By Jeff Brumley
A Colorado Baptist pastor feels stunned and grateful in the midst of raging wildfires that have spared his home and church but killed two neighbors and destroyed hundreds of houses.
“Numbness and shock – PTSD is what it is,” said Bob Bender, pastor at First Baptist Church of Black Forest in Colorado Springs.
“We’re bummed out but when we think how devastating other people have it – it looks like Hiroshima up there – we consider ourselves blessed.”
The Waldo Canyon fire has made international news since it began June 23 in the Pike National Forest and began its march toward Colorado Springs. It has charred more than 17,000 acres and at one point even threatening the U.S. Air Force Academy.
It has been labeled as the most destructive fire in Colorado history. It consumed almost 350 homes, killed two people and caused the evacuation of at least 3,000 residents, according to news reports.
Among them are Bender and his wife, Beverly. They were already evacuating their four-bedroom, two-story home June 26 when police arrived to clear the neighborhood.
Fourteen of Bender’s relatives, including his two adult children and their families, had to flee their homes, too. Bender and his wife are now staying with his in-laws, and will likely not be able to return home for weeks.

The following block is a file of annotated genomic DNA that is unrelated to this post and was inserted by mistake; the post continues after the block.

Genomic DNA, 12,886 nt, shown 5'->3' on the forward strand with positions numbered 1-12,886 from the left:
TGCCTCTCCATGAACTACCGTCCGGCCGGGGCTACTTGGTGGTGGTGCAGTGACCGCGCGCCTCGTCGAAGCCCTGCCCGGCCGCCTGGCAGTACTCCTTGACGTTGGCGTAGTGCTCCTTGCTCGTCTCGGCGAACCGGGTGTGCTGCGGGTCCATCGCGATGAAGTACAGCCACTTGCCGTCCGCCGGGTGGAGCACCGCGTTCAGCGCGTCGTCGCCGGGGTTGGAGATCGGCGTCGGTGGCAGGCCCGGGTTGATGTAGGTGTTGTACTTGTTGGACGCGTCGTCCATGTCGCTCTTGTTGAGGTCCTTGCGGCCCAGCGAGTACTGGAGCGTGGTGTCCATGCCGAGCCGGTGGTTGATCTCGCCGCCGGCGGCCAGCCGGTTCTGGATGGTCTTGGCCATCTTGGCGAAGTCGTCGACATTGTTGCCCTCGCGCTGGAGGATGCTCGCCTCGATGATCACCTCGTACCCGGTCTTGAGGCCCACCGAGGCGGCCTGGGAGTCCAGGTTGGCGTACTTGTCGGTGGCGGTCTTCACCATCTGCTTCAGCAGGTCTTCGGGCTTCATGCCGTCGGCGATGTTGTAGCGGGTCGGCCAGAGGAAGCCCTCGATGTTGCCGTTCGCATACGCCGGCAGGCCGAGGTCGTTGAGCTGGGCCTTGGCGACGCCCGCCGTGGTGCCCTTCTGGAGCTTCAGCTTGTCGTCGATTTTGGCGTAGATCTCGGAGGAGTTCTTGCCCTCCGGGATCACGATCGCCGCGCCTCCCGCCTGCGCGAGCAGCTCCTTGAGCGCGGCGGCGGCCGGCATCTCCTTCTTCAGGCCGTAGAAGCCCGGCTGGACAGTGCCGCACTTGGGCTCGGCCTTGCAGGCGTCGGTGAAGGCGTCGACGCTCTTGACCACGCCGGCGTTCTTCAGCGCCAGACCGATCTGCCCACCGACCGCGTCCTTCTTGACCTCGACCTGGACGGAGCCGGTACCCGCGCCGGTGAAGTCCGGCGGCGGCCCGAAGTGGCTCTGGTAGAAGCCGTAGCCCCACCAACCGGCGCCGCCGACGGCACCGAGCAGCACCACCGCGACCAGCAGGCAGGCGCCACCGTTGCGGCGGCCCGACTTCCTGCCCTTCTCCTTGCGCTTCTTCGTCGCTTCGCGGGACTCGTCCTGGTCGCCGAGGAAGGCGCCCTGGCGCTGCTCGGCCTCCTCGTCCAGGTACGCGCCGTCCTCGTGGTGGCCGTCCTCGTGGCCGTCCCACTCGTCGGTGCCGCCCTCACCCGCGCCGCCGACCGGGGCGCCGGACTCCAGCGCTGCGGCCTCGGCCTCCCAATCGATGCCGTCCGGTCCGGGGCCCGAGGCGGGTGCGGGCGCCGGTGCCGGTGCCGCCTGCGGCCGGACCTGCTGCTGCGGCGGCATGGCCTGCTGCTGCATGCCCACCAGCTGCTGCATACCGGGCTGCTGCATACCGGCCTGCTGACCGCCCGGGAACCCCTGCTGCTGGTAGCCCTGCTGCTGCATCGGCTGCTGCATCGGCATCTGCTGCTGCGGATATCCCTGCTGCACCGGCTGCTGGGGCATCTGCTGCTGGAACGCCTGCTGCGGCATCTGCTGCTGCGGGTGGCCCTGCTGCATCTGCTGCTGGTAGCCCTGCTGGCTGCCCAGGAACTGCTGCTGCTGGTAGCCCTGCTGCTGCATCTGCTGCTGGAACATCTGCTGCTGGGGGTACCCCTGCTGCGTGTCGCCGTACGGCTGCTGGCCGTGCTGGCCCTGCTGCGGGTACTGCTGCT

“Our house is closest to the fire, so we will be the last to get back in,” he said Tuesday.
The most poignant moment for him came a few days later when authorities gathered 1,300 evacuees to reveal whose homes had burned down, and whose hadn’t.
“They passed out this document, the saddest document I have ever seen,” Bender said. It listed address after address with the word “destroyed” next to them.
“You just heard these gasps in the room.”
Bender has been keeping busy to help with the stress. He is a chaplain for support personnel who are serving firefighters. He’s been stunned to see them returning from the canyons looking like soldiers returning from war.
It also brought Bender into contact with President Barack Obama, who visited the area on Friday and took time out to meet with firefighters and the support team Bender serves.
“I said I want you to know I am praying for you, and he said, ‘I appreciate that and I believe in the power of prayer.'”